Since July 2011, I have been working with the Hoosier Environmental Council as the organization’s PR/media consultant. During the summer, HEC Executive Director Jesse Kharbanda led an effort to unite several advocacy groups and not-for-profits with an interest in sustainability. The coalition made every attempt to insert sustainability issues into the conversation surrounding the race for Mayor of Indianapolis.
The most recent effort is perhaps the most visible – an op-ed appearing in The Indianapolis Star on behalf of HEC and its coalition partners: American Institute of Architects-Indianapolis, Earth Charter Indiana, Friends of the White River, Green Broad Ripple, Growing Places Indy, Health by Design, an Alliance for Health Promotion Initiative, Hoosier Chapter – Sierra Club, Improving Kids’ Environment, Indiana Citizens’ Alliance for Transit, Indiana Public Health Association, Indiana Recycling Coalition, IndyCog, IndyHub, Irvington Green Initiative, League of Women Voters-Indianapolis, Local Initiatives Support Corporation, Midtown Indianapolis, The Earth House Collective, and U.S. Green Building Council-Indiana Chapter.
I’m proud to have played a role in the publishing of this piece, doing much of the research, writing and melding of ideas together. I had a great deal of help too, especially from Jesse.
The op-ed can be found on IndyStar.com. I’m also pasting it below.
Our View: Take us to next level with vision of sustainability
November 4, 2011
Months before the first debate between the leading mayoral candidates, an unprecedented coalition of organizations convened with the determination to make sustainability — for the first time — a core theme of the next Indianapolis mayoral administration.
With all of the public debates in the rearview mirror, the race for mayor is near the end. Our organizations believe that sustainability — issues such as air and water quality, energy use, land use, recycling, availability of locally grown food, and lower impact transportation options — lies at the heart of Indianapolis’ future prosperity. It intersects with many of the aims that are core to the mayor’s role, including job creation, economic development, neighborhood development, public health and public safety.
We recognize a bipartisan commitment to making our city more sustainable exists. We appreciate Mayor Greg Ballard for his support of the Office of Sustainability and its initiatives in energy efficiency, urban gardens and bike lanes. We also appreciate Melina Kennedy’s “Sustainability Vision for Indianapolis” and her graduate training in environmental science.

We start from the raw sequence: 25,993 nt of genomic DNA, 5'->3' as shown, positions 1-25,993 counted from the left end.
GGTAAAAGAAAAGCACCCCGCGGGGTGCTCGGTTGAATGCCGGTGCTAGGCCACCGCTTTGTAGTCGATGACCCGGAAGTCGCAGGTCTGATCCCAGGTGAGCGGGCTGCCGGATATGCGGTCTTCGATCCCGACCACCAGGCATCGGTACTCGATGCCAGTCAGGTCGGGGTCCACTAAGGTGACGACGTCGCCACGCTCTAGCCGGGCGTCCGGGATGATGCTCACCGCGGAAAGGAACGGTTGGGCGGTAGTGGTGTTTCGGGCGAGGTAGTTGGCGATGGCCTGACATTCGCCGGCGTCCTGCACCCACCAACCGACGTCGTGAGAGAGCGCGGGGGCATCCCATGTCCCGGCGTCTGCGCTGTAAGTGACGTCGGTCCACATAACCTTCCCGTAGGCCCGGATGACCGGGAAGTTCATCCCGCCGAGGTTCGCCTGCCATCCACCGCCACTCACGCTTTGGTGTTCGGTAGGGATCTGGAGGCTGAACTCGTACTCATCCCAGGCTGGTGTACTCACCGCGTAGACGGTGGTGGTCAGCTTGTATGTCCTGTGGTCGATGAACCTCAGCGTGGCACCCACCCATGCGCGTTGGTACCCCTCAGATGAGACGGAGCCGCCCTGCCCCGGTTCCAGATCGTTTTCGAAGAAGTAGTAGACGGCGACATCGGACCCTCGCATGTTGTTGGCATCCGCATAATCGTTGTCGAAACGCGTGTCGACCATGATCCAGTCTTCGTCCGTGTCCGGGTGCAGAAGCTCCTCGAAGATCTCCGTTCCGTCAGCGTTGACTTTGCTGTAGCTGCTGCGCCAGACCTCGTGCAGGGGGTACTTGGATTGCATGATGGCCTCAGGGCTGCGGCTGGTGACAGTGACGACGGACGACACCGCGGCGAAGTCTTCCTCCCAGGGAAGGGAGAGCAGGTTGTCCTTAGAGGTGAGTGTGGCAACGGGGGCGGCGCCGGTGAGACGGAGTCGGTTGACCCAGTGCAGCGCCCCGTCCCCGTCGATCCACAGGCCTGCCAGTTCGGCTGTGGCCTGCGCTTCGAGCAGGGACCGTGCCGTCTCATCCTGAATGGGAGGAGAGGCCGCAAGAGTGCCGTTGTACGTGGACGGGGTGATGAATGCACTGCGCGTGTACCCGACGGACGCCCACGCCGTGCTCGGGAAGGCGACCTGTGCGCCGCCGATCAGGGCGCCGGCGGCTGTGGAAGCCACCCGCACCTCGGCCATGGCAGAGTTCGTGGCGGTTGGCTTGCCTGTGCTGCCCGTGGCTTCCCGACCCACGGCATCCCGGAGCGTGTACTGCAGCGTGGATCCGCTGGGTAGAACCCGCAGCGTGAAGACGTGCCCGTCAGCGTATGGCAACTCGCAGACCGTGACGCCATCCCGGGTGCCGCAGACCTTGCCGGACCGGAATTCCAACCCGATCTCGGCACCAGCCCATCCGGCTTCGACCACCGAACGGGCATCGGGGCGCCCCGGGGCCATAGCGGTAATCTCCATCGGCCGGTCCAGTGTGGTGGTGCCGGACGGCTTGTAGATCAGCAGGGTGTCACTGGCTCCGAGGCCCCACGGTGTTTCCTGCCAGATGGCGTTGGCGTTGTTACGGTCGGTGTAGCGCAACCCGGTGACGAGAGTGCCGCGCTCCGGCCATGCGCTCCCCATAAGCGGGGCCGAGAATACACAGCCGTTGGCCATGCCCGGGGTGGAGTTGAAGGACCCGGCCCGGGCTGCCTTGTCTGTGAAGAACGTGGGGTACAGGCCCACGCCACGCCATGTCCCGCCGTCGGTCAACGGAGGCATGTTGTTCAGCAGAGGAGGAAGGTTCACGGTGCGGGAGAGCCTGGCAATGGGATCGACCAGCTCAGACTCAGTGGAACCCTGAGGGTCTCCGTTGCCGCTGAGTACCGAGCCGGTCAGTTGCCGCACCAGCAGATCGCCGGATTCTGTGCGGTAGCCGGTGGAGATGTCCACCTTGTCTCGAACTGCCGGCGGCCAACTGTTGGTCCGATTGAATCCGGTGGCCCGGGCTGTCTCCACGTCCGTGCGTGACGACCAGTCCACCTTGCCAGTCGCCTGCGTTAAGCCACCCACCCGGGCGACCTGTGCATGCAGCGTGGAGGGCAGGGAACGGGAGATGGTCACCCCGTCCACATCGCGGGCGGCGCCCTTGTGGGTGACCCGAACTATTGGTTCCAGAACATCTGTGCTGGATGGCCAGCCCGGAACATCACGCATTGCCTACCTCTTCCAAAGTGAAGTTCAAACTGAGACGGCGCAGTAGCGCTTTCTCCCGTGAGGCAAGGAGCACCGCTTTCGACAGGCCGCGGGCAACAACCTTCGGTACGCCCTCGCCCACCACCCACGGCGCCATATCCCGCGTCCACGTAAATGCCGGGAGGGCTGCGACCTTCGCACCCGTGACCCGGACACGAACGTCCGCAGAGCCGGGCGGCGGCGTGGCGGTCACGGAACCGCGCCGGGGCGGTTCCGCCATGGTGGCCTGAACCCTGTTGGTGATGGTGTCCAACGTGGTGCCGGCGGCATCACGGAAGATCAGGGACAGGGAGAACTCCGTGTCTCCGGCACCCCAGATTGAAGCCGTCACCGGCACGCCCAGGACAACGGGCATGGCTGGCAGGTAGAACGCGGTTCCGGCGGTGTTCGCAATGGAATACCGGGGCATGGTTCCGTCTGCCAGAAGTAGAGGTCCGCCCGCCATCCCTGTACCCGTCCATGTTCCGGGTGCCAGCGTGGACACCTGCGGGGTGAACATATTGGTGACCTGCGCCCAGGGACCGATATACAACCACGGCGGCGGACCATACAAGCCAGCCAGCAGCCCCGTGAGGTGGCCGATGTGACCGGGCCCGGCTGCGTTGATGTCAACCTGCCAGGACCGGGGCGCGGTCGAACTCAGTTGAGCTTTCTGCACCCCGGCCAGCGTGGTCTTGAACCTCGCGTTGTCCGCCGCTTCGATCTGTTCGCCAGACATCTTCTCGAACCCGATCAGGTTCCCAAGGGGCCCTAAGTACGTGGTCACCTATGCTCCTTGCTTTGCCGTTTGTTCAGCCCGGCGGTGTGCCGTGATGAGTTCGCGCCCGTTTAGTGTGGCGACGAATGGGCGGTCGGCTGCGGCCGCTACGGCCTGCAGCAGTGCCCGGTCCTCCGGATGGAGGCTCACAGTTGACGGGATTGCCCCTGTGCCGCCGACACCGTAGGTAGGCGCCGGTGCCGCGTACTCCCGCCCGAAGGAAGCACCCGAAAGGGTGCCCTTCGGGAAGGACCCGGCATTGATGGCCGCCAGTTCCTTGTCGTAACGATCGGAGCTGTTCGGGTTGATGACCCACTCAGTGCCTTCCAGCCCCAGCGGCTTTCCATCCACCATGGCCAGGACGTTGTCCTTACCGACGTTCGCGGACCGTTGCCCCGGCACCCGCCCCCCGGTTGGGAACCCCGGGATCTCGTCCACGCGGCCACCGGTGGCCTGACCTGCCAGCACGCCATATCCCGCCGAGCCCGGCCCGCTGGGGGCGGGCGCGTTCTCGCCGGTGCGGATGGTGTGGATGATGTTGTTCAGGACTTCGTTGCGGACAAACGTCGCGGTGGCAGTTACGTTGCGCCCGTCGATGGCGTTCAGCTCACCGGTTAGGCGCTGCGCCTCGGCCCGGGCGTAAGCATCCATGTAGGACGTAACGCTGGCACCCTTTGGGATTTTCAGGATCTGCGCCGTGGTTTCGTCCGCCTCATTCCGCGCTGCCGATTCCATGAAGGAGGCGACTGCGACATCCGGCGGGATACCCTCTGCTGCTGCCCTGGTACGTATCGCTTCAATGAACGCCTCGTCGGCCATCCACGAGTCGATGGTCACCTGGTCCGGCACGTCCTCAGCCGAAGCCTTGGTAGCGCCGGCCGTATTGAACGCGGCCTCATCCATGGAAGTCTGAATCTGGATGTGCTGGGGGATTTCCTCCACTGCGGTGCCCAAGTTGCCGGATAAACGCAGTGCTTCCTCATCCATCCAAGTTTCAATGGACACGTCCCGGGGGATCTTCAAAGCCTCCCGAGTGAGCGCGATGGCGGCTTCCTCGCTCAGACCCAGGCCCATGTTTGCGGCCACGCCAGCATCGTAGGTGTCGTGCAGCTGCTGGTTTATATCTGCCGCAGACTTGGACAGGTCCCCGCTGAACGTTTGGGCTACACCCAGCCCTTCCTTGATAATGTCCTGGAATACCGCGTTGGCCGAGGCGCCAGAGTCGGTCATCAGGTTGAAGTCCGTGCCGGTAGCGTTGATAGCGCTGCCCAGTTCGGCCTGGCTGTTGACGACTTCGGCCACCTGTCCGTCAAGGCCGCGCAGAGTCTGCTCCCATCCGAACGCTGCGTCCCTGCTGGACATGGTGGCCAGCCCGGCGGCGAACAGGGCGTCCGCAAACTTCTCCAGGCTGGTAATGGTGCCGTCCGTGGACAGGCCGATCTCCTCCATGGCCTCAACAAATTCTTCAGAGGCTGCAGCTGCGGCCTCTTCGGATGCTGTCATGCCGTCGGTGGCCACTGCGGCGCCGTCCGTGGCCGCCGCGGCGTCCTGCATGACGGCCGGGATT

Whichever candidate emerges as the victor — and our groups are not making endorsements — Mr. or Ms. Mayor has a unique opportunity to accelerate our movement toward sustainability in Indianapolis, and use the mayor’s “bully pulpit,” as President Theodore Roosevelt was fond of saying, to rally the public.
As part of a multiyear vision for Indianapolis, we urge our next mayor to embrace specific measures for how Indianapolis stacks up to its peer cities on various sustainability measures, such as bike lane density, proximity to farmers’ markets and recycling rates. We urge our next mayor to develop a compelling, fiscally responsible plan that underscores a commitment to make Indianapolis a city that truly rivals our peers in sustainability. At stake is the competition for talent and investment, which — in a tough economy — becomes even more challenging.
According to research by CEOs for Cities, “Two-thirds of mobile, educated, young adults are choosing the places they want to live before they choose their jobs. College-educated 25- to 34-year-olds want to live in cities that are clean, attractive, green and safe.”
As a great city, we can no longer be satisfied with the view that improving transit is important; we need a champion who will say, “We need dedicated funding to expand transit and I’m prepared to fight for it.” We need a message from the mayor’s office that not only is air quality important, but it’s worth committing dedicated resources to enhance our city’s ability to fight air pollution. We need our next mayor to not only fight for clean energy jobs, but to push for policy change at the Statehouse that empowers our city to invest more in clean energy.
We need a mayor who not only is committed to increasing and improving bike-friendly infrastructure, but will provide safeguards for bikers, pedestrians and motorists. We need a mayor who not only supports urban farming, but also expands the scope of urban agriculture to enhance food access and encourage food culture entrepreneurship. We need a comprehensive approach to assessing and remediating brownfields in such a way that encourages neighborhood revitalization and fosters economic development. We need a mayor who will not only repair the broken process for responding to illegal dumping, but also seek tougher penalties for dumpers and work with the health department and neighborhoods to prevent dumping and effectively enforce dumping laws. We need a mayor who will look seriously at best practices in building a sustainable infrastructure and create incentives to put those practices into action.
A few decades ago, Mayor Bill Hudnut made a commitment for Indianapolis to dust off its undesirable reputation as Naptown and transform the city into a vibrant, clean and dynamic city that delights its residents and pleasantly surprises its visitors. Indianapolis has largely achieved that thanks to vision and commitment.
Our next mayor, whoever prevails, has an opportunity to allow sustainability to play a key role in taking our city to the next level. And we believe that with focus, fiscal discipline, and a passion from the bully pulpit, he or she can harness the energies of our community to give our peer cities a run for their money, and continue our city’s upward climb.